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An airfoil can be defined as 'any shape designed to obtain a useful reaction from
the air through which it moves'. In helicopters, the rotors are the airfoils which
provide lift and propulsion. A helicopter's rotor functions in exactly the same
way as an airplane's
wing, although the shape of the former differs from that of
the latter in that it is much thinner as compared
to its length. Another difference is that the airflow through which the rotor moves is mainly
generated by rotation. This means that the rotor (functioning as an airfoil) can
generate lift even when
the aircraft is not moving. It is this mechanism that gives
the helicopter its much appreciated V.T.O.L. (Vertical Take Off and Landing) capability.
The airflow in which the rotor blade functions travels towards the blade with speed
'v'. Note that with an airplane, the airflow exists because the plane
whereas with the helicopter it is the rotor which travels at
a certain speed through the air. The rotor speed is much higher than the
airspeed of the helicopter and
this is why it can still operate
in strong winds. Although there is no principal difference between a rotorblade and an airplane's wing, within this text the context used is always that of a rotating
The way in which an airfoil generates lift can be explained by more than one principle
of physics. In this section, an explanation along the lines of Newton's Laws of Motion
As the blades encounter air mass with speed 'v', they accelerate this mass downwards
(deflecting), resulting in it (the mass) moving with velocity 'w'. As we know, to
accelerate mass requires a working force. This is provided by the (rotating) airfoil
moving through the air. But, if there is a force acting from the blade onto the air
mass, there must be a reaction force (equal in magnitude but opposite in direction)
acting from the air mass which is working at the blade. It is this reaction
force that lifts the blade.
When air is deflected around an airfoil, the direction of T remains orthogonal to
it (the airfoil) as long as the deflected airflow follows it (no turbulence
or stall). The magnitude of T depends on the amount of air mass involved and the
magnitude of acceleration, with the latter being responsible for the vertical velocity component in the airstream.
When studying (rotating) airfoils, we need to know some relevant terms and definitions. These are:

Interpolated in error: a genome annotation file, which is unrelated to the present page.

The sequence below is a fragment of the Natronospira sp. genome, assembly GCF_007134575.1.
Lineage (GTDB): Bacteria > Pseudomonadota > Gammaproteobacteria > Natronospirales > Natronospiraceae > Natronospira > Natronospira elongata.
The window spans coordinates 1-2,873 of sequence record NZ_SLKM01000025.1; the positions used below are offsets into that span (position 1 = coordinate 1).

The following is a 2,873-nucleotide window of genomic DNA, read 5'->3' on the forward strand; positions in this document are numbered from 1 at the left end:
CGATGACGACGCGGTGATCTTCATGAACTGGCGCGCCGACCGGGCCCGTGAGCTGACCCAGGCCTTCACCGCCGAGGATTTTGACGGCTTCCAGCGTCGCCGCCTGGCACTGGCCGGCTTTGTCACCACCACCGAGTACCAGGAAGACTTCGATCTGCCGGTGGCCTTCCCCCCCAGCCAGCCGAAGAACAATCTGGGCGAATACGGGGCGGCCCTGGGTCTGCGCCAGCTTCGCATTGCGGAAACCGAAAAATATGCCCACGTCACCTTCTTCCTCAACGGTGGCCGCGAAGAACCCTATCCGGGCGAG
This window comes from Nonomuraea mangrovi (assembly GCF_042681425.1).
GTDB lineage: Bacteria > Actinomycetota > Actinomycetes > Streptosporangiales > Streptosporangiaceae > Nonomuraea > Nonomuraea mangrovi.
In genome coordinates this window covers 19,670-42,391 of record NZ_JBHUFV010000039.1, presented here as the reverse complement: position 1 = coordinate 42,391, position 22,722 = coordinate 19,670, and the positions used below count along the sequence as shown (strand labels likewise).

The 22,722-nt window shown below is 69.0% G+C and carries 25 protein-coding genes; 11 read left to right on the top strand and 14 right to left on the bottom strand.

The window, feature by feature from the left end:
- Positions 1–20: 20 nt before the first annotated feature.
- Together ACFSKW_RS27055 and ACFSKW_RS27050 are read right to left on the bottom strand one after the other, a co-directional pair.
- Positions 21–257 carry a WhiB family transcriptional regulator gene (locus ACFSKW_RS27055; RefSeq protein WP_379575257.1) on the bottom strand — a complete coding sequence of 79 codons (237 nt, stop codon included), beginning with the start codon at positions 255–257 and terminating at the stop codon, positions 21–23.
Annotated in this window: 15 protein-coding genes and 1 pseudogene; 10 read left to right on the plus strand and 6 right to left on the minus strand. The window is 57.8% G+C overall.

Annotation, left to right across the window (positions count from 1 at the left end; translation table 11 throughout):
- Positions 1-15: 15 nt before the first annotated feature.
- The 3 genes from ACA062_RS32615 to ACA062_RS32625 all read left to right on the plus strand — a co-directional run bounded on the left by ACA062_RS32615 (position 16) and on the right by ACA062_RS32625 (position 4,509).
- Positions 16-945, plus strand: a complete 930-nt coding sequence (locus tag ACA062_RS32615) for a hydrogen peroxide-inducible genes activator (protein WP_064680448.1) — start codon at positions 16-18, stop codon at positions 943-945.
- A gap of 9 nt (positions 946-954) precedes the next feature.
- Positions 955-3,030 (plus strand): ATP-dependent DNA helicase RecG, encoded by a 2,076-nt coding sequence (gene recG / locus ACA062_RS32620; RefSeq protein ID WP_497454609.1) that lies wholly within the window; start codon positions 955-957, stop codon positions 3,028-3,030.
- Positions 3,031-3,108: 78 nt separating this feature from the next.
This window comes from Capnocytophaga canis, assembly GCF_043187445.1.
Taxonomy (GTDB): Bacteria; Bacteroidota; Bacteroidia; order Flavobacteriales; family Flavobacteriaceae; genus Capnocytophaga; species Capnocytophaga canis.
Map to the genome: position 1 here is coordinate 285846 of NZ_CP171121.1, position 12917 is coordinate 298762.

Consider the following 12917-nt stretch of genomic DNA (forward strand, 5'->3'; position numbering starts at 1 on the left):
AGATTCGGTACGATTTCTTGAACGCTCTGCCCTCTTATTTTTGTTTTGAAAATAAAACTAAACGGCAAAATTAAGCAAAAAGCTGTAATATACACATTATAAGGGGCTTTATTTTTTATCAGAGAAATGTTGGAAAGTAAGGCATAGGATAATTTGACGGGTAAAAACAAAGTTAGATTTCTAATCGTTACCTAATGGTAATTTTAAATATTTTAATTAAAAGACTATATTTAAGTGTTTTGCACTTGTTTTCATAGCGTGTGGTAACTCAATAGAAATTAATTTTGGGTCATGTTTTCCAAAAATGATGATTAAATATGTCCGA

- Chord line: the straight line between the blades' leading and trailing edges.
- Blade angle (or picth angle): angle between a blade's chord line and the plane of
- Relative airflow (RAF): the Relative Air Flow (RAF) is the airflow with speed and
direction, relative to the airfoil.
- Angle of attack: the angle between the RAF (Relative Air Flow) vector and the blade's
- Inflow angle:. the angle between the RAF (Relative Air Flow) vector and the plane
- Induced flow: the airflow which exists solely as a result of the airmass that is
forced down by rotoraction.
The rotor (illustrated here with a symmetrical airfoil) moves at speed Vrotor (due to its angular velocity),
and with some pitch (or blade) angle. Now imagine that this angle is zero degrees;
there will then be no induced flow. Induced flow only exists when the rotorblade accelerates air downwards, which does not occur when
the blade is 100% horizontal. The Relative Airflow (RAF) in this case is also at an
angle of zero degrees with the plane of rotation. Seen from the perspective of a
rotorblade, the only
relevant airflow is the airflow relative to the blade (RAF).
Now imagine that the blade isn't horizontal but is instead at an angle with its
plane of rotation: that is, the pitch angle is > 0 zero (e.g. 15 degrees). The
blades will now accelerate air downwards, which leads to a vertical speed component in
the airstream. This is called the induced flow (induced by the rotorblades). As a
result of this, the airstream relative to the rotorblade (the RAF) is no longer
to the plane of rotation, but is instead directed slightly downwards (less than the pitch angle
and greater than zero degrees). The angle of the RAF changes
because of induced flow.
The angle between the chord line and the RAF is called the angle of attack. This
parameter has a direct relationship to the rotorbladesï¿½ lift and drag forces. The greater
the angle of attack, the more lift the blade will produce. An angle of attack of
zero results in no lift (assuming a symmetrical airfoil). Increasing the
angle of attack has two effects: firstly, more air mass will be accelerated down because
of the larger effective area that 'cuts' through the air; secondly, the rate of acceleration also increases as the air is forced down in a steeper angle (greater
change of direction, hence more acceleration).
Both effects lead to a higher reaction force and, thus, more lift.
Next topic > Lift & Drag
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